Judging by Tuesday’s trading activity that fact wasn’t lost on investors as ELTP saw volume top 11.2 million and shares hit a high of 0.104 before closing at 0.100, well above Monday’s closing of 0.075. The upward trend continued into Wednesday as shares hit a high of 0.125 before closing the day at 0.115 on trading volume that surpassed 7.8 million. Given the fact that ELTP had hit a low of 0.060 just last week, the turnaround has validated the company’s commitment to move forward and grow.
Of course that growth is more than just Lodrane D as Treppel has said the company will “continue to build and leverage Elite’s technologies through our product pipeline, partnerships and ventures as we continue to systematically meet the milestones we have set for ourselves.”
That would include the development of ELI-216, an abuse resistant oxycodone product, and ELI-154, a once-a-day oxycodone product, both of which could generate substantial revenue for ELTP as a pain management therapy. ELTP has been in discussions to license its once daily oxycodone product, ELI-154, to a European marketing partner while scaling up the development of ELI-216. ELTP has retained the rights to these two products but has said “they expect to license these products at a later date to a third party who could provide funding for the remaining clinical studies, including a Phase III study, and who could provide sales and distribution for the product.”
Along with their own pipeline ELTP remains committed to their strategy of assisting partner companies in the life cycle management of products, to improve off-patent drug products, and develop generic versions of controlled release drug products with high barriers to entry. They already have already received FDA approval for one Abbreviated New Drug Application (ANDA) for phentermine HCl 37.5 mg tablets, the generic equivalent of the Adipex-P(R) 37.5 mg tablets, and with a licensing agreement and a manufacturing and supply agreement in place with Precision Dose, Inc., whose wholly owned subsidiary TAGI Pharma, Inc. will distribute the product ELTP has entered a market that generated about $40 million in sales in 2010.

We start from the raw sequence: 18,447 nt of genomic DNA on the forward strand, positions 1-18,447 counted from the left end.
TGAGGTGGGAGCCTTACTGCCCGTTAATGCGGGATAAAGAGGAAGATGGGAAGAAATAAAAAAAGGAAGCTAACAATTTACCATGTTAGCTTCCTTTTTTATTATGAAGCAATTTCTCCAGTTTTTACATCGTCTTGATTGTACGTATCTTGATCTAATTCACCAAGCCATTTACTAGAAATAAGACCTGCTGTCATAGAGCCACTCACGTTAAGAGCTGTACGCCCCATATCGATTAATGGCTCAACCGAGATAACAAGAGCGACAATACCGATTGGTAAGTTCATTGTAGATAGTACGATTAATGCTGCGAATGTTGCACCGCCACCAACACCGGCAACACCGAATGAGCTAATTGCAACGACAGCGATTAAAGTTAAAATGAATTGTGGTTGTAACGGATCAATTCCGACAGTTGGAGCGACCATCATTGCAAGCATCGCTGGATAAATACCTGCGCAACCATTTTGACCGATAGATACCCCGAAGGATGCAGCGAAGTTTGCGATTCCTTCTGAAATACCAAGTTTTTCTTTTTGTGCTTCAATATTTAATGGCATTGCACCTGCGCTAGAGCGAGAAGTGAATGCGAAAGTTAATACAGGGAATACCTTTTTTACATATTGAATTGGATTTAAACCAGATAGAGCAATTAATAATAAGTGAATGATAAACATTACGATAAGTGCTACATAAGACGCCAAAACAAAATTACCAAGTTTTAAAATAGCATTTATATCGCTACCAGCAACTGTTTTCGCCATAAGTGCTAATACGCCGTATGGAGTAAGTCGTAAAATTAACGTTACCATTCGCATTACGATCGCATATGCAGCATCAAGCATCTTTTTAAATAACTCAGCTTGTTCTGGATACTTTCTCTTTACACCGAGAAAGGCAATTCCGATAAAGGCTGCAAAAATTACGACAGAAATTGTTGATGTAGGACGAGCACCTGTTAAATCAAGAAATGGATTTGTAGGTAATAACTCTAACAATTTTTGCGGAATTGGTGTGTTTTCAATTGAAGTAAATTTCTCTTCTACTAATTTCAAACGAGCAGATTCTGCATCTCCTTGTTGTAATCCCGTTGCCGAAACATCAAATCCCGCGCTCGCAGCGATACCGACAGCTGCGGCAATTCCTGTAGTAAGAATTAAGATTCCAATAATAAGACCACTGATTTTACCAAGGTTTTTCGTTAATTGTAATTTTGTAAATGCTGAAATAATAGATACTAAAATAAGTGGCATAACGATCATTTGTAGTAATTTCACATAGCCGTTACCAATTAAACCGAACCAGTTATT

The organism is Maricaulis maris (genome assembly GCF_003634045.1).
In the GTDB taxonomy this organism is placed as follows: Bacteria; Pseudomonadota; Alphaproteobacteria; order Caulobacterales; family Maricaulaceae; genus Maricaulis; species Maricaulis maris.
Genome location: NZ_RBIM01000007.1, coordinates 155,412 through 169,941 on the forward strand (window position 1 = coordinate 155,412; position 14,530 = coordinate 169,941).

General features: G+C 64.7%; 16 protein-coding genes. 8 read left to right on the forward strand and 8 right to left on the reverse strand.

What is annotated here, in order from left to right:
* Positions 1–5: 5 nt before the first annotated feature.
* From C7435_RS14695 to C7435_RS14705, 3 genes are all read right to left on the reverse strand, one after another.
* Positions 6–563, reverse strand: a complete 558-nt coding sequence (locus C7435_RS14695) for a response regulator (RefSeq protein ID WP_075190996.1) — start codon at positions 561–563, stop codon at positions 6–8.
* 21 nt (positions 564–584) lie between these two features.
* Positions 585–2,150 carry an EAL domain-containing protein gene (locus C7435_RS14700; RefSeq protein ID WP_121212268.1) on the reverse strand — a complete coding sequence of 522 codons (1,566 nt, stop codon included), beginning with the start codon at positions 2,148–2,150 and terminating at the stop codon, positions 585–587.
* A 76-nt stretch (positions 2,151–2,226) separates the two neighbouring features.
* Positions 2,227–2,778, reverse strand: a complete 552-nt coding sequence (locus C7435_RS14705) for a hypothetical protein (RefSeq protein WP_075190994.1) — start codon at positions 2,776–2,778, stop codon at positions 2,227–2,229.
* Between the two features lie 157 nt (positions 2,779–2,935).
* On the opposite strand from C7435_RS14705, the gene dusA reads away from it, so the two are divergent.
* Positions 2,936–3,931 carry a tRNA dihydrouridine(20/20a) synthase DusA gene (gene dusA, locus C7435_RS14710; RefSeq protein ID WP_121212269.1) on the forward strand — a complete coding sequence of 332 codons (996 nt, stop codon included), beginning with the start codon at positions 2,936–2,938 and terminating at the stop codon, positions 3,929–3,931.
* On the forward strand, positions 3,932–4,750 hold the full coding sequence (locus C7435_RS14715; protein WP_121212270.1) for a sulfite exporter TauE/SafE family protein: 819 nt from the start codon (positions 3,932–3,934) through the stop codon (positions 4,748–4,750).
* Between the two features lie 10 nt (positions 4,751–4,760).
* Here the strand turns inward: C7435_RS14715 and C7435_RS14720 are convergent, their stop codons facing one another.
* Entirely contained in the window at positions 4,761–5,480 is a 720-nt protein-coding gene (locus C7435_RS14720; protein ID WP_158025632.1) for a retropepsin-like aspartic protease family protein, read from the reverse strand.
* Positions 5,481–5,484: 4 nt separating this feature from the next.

ELTP has a pair of ANDAs in the process of a manufacturing site transfer, both of which are products they have partnered with TAGI Pharama on, and a fourth ANDA is currently under review by the FDA, also part of a TAGI Pharma partnership.
It goes without saying that the loss of Lodrane 24 and Lodrane 24D will be reflected in ELTP’s income statement but the fact that they bounced back to put a product on the market in Lodrane D is a positive sign to shareholders. In addition, Hi-Tech Pharmacal has said they will remain determined to gain FDA approval for both of those products pulled from the market and if they are able to gain such an approval it would be a substantial revenue generator for ELTP.
When we covered ELTP back in March the company was spinning from the FDA decision and shares were trading around the 0.0595 and 0.0600 level. Despite the negative news we pointed to the positive approach that management was taking to restore the company’s standing and it has been that approach that has made their comeback possible and made ELTP an attractive prospect for investors.